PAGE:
This is Scientific American's 60-second Science, I'm Christopher Intagliata.
When you walk on a sandy beach, it takes more energy than striding down a sidewalk—because the weight of your body pushes into the sand. Turns out, the same thing is true for vehicles driving on roads.
"The weight of the vehicles creates a very shallow indentation or, you know, deflection in the pavement—and it makes it such that it's continuously driving up a very shallow hill."
Jeremy Gregory, a sustainability scientist at M.I.T. His team modeled how much energy could be saved—and greenhouse gases avoided—by simply hardening the nation's roads and highways.
And they found that stiffening 10 percent of the nation's roads every year could prevent 440 megatons of carbon dioxide equivalent emissions over the next five decades—enough to offset half a percent of projected transportation sector emissions over that time period.
To put those emissions savings into context—that amount is equivalent to how much CO2 you'd spare the planet by keeping a billion barrels of oil in the ground—or by growing seven billion trees—for a decade.
The results are in the Transportation Research Record.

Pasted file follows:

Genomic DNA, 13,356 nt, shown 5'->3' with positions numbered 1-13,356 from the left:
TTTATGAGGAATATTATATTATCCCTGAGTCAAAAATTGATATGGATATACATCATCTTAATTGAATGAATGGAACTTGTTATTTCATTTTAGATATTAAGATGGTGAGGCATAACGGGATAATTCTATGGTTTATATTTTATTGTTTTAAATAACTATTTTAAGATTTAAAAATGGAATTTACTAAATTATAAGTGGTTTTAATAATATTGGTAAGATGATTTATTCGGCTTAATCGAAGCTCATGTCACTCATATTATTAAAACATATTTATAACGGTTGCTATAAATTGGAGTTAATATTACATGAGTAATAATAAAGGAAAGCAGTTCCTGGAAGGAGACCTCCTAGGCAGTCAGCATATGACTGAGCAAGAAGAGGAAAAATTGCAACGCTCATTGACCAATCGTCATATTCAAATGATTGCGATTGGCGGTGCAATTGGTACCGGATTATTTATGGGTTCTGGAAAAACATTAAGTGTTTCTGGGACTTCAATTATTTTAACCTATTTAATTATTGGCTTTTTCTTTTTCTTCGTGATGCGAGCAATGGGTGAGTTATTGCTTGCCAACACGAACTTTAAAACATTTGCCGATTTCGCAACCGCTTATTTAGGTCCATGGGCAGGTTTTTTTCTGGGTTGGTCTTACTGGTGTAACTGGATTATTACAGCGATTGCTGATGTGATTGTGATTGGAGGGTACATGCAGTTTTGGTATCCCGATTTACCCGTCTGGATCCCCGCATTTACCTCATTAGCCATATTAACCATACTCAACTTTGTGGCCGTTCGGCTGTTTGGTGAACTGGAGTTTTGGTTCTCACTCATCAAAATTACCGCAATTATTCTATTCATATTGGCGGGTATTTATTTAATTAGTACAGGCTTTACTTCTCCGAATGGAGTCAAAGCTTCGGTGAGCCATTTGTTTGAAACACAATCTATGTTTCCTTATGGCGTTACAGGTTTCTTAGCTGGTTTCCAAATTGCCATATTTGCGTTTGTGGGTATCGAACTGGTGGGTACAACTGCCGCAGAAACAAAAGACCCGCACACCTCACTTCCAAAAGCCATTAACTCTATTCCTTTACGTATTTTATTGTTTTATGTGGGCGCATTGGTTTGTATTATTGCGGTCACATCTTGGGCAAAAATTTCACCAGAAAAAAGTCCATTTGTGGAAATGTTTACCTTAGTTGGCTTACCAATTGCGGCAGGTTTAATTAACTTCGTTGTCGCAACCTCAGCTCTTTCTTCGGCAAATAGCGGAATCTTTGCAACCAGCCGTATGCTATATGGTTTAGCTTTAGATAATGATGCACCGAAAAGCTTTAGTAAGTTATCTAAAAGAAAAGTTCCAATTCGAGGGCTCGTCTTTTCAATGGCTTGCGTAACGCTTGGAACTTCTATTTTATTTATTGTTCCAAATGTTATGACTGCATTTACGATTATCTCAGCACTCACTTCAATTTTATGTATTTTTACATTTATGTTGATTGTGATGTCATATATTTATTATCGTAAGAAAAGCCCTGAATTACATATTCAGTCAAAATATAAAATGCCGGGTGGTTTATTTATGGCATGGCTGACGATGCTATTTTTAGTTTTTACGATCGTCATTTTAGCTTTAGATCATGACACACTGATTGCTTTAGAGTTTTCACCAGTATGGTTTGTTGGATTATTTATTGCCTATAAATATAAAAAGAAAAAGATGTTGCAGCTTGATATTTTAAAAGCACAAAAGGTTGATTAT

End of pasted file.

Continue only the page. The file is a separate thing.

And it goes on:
As for how to stiffen roads? Gregory says you could mix small amounts of synthetic fibers or carbon nanotubes into paving materials. Or you could pave with cement-based concrete, which is stiffer than asphalt. (It's worth noting the research was funded in part by the Portland Cement Association.)
This system could also be a way to shave carbon emissions without some of the usual hurdles.
"Usually, when it comes to reducing emissions in the transportation sector, you're talking about changing policies related to vehicles and also driver behavior, which involves millions and millions of people—as opposed to changing the way we design and maintain our pavements. That's just on the order of thousands of people who are working in transportation agencies."
And when it comes to retrofitting our streets and highways—those agencies are where you might say the rubber meets the road.
Thanks for listening for Scientific American's 60-second Science. I'm Christopher Intagliata.